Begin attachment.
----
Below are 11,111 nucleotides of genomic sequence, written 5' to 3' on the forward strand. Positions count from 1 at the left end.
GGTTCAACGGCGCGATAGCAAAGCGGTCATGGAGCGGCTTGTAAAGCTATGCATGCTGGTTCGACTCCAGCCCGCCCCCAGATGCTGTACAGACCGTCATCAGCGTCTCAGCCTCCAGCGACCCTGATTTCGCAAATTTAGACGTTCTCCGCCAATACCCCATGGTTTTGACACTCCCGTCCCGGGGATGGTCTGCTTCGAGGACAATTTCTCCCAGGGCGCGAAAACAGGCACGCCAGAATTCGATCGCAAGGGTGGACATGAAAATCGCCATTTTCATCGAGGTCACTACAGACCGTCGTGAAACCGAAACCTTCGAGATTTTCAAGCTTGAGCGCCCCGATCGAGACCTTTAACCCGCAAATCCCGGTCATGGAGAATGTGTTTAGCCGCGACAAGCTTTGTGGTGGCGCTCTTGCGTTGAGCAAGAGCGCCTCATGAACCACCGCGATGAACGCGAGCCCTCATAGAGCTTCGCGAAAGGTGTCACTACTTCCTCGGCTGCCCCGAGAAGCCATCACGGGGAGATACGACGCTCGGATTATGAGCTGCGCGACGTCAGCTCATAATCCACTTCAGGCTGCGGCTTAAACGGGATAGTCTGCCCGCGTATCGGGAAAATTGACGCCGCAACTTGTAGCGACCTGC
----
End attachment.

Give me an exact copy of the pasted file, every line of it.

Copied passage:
Below are 11,111 nucleotides of genomic sequence, written 5' to 3' on the forward strand. Positions count from 1 at the left end.
GGTTCAACGGCGCGATAGCAAAGCGGTCATGGAGCGGCTTGTAAAGCTATGCATGCTGGTTCGACTCCAGCCCGCCCCCAGATGCTGTACAGACCGTCATCAGCGTCTCAGCCTCCAGCGACCCTGATTTCGCAAATTTAGACGTTCTCCGCCAATACCCCATGGTTTTGACACTCCCGTCCCGGGGATGGTCTGCTTCGAGGACAATTTCTCCCAGGGCGCGAAAACAGGCACGCCAGAATTCGATCGCAAGGGTGGACATGAAAATCGCCATTTTCATCGAGGTCACTACAGACCGTCGTGAAACCGAAACCTTCGAGATTTTCAAGCTTGAGCGCCCCGATCGAGACCTTTAACCCGCAAATCCCGGTCATGGAGAATGTGTTTAGCCGCGACAAGCTTTGTGGTGGCGCTCTTGCGTTGAGCAAGAGCGCCTCATGAACCACCGCGATGAACGCGAGCCCTCATAGAGCTTCGCGAAAGGTGTCACTACTTCCTCGGCTGCCCCGAGAAGCCATCACGGGGAGATACGACGCTCGGATTATGAGCTGCGCGACGTCAGCTCATAATCCACTTCAGGCTGCGGCTTAAACGGGATAGTCTGCCCGCGTATCGGGAAAATTGACGCCGCAACTTGTAGCGACCTGC